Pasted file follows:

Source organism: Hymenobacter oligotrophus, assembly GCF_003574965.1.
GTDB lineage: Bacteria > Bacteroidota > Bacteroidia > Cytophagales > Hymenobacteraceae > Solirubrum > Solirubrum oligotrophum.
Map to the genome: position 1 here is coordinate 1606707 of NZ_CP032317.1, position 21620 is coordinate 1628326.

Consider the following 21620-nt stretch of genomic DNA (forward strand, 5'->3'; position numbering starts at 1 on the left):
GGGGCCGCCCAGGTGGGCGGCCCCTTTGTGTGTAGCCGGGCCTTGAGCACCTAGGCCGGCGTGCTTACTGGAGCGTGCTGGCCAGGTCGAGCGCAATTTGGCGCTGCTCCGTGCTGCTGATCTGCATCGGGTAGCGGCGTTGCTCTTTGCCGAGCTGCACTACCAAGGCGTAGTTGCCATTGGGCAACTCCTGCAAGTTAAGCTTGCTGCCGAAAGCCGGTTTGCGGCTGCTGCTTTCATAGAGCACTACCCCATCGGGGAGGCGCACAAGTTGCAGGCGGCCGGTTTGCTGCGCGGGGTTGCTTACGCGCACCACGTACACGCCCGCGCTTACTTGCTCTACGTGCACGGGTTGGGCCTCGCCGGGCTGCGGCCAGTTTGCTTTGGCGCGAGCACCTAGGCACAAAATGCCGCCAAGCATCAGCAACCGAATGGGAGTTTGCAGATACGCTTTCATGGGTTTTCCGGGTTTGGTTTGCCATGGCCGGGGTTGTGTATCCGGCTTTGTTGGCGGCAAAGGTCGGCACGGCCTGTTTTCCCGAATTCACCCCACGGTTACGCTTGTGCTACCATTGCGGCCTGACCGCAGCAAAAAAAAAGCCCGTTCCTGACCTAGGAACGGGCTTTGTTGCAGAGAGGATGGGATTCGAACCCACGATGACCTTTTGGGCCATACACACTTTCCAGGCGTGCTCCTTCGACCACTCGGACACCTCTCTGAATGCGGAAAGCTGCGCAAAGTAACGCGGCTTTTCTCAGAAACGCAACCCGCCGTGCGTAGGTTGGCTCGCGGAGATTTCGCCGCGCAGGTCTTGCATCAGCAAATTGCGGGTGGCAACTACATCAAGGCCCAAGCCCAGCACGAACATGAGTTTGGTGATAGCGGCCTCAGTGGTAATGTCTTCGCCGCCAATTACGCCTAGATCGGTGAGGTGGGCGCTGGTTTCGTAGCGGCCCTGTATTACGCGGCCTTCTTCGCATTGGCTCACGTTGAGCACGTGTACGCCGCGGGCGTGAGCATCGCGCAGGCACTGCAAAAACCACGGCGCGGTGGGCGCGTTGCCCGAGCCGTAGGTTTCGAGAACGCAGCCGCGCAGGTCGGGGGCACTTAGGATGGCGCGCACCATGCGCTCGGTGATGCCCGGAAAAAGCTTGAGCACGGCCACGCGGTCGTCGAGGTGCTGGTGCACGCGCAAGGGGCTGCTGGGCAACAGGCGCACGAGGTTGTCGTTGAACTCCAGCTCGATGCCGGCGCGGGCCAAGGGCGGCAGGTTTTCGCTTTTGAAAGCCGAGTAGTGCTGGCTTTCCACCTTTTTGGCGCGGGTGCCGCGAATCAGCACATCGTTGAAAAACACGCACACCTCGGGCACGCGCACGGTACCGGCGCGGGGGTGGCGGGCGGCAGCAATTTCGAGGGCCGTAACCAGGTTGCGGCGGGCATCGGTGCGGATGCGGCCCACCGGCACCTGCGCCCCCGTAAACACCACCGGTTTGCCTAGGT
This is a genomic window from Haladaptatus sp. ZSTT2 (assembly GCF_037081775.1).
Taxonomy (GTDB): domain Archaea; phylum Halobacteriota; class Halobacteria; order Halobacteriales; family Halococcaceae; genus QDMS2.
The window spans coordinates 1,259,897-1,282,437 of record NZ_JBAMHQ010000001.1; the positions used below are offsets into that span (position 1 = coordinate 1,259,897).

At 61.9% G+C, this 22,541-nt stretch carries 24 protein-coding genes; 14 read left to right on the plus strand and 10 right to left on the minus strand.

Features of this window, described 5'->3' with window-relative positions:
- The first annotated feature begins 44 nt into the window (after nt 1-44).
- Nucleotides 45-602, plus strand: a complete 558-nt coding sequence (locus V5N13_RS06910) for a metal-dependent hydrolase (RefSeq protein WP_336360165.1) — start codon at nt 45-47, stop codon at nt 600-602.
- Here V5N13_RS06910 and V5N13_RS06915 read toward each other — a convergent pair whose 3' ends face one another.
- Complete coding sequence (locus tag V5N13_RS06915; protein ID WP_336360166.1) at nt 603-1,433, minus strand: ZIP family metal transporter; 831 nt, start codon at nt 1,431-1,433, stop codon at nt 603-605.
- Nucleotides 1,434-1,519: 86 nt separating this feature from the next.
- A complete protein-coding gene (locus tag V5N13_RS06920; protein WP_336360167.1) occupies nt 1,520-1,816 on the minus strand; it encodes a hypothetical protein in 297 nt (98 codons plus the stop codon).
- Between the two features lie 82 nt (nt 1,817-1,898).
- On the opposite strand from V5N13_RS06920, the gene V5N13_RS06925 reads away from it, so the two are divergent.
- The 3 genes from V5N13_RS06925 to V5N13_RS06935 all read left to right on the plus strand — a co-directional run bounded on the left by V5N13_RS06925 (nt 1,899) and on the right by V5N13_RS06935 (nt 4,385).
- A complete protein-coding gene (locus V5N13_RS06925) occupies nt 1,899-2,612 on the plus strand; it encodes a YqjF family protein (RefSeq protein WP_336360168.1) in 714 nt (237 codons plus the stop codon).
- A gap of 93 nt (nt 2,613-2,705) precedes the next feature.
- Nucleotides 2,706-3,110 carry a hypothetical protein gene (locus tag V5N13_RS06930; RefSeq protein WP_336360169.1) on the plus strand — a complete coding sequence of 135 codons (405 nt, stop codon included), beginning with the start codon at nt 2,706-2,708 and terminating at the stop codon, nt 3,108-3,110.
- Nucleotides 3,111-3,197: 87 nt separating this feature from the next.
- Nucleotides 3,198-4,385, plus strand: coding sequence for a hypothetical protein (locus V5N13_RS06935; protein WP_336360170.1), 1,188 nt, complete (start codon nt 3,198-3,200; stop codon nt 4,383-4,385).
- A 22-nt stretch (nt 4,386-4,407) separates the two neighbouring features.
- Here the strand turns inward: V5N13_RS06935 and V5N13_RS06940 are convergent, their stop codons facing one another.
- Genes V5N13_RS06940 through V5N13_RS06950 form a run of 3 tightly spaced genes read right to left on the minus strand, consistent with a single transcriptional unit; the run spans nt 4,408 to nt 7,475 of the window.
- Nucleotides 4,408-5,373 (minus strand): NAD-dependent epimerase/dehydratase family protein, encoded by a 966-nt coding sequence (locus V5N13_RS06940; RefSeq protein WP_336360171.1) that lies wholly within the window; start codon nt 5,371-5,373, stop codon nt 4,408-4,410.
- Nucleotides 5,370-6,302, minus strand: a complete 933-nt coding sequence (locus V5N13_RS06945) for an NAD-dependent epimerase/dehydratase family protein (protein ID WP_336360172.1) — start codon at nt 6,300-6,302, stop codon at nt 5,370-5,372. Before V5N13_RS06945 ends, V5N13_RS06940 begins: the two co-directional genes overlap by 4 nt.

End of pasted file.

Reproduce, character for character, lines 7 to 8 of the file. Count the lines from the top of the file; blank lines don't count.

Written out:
Taxonomy (GTDB): domain Archaea; phylum Halobacteriota; class Halobacteria; order Halobacteriales; family Halococcaceae; genus QDMS2.
The window spans coordinates 1,259,897-1,282,437 of record NZ_JBAMHQ010000001.1; the positions used below are offsets into that span (position 1 = coordinate 1,259,897).